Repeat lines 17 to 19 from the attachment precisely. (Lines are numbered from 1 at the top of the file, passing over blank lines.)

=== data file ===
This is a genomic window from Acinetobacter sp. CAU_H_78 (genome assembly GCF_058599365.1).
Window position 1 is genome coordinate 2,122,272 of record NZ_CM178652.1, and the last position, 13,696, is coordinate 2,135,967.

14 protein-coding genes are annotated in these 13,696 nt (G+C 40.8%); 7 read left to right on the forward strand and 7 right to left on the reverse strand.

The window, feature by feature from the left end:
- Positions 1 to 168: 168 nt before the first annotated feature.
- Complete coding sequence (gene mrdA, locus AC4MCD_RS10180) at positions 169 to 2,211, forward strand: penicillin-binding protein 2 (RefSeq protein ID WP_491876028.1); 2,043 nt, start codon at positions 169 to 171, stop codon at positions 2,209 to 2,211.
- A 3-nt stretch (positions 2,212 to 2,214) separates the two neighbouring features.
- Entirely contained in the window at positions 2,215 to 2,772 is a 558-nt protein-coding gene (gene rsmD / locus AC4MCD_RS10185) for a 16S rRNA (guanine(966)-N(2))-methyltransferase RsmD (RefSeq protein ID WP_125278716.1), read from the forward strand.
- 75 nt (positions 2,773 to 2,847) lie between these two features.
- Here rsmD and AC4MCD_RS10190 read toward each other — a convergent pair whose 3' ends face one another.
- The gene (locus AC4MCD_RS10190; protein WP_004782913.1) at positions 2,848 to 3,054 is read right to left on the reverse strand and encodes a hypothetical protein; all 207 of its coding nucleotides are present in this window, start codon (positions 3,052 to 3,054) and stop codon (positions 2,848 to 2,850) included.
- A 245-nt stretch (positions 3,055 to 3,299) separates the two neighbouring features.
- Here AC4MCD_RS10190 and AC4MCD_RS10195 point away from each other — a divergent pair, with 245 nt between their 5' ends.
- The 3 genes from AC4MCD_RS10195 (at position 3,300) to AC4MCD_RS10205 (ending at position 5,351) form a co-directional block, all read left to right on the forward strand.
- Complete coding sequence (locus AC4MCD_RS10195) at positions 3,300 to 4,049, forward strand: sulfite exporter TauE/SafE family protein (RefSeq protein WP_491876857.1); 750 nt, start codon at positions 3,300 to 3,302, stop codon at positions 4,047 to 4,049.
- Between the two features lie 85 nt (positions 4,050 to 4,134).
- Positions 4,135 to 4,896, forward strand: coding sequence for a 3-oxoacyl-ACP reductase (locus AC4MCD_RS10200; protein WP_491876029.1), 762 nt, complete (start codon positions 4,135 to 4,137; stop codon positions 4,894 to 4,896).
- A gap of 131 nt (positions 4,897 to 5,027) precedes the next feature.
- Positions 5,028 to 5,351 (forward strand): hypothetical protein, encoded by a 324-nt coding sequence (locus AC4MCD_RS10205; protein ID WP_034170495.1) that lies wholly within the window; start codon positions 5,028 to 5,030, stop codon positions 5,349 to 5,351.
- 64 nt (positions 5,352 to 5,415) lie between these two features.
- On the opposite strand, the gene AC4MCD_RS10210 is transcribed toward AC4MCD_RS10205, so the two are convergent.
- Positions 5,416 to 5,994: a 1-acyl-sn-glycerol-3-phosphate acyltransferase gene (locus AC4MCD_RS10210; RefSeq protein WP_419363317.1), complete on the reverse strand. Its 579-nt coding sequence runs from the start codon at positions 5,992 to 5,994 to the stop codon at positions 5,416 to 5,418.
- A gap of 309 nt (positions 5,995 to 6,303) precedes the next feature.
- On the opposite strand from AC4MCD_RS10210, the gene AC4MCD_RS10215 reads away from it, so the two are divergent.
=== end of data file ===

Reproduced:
- Positions 4,135 to 4,896, forward strand: coding sequence for a 3-oxoacyl-ACP reductase (locus AC4MCD_RS10200; protein WP_491876029.1), 762 nt, complete (start codon positions 4,135 to 4,137; stop codon positions 4,894 to 4,896).
- A gap of 131 nt (positions 4,897 to 5,027) precedes the next feature.
- Positions 5,028 to 5,351 (forward strand): hypothetical protein, encoded by a 324-nt coding sequence (locus AC4MCD_RS10205; protein ID WP_034170495.1) that lies wholly within the window; start codon positions 5,028 to 5,030, stop codon positions 5,349 to 5,351.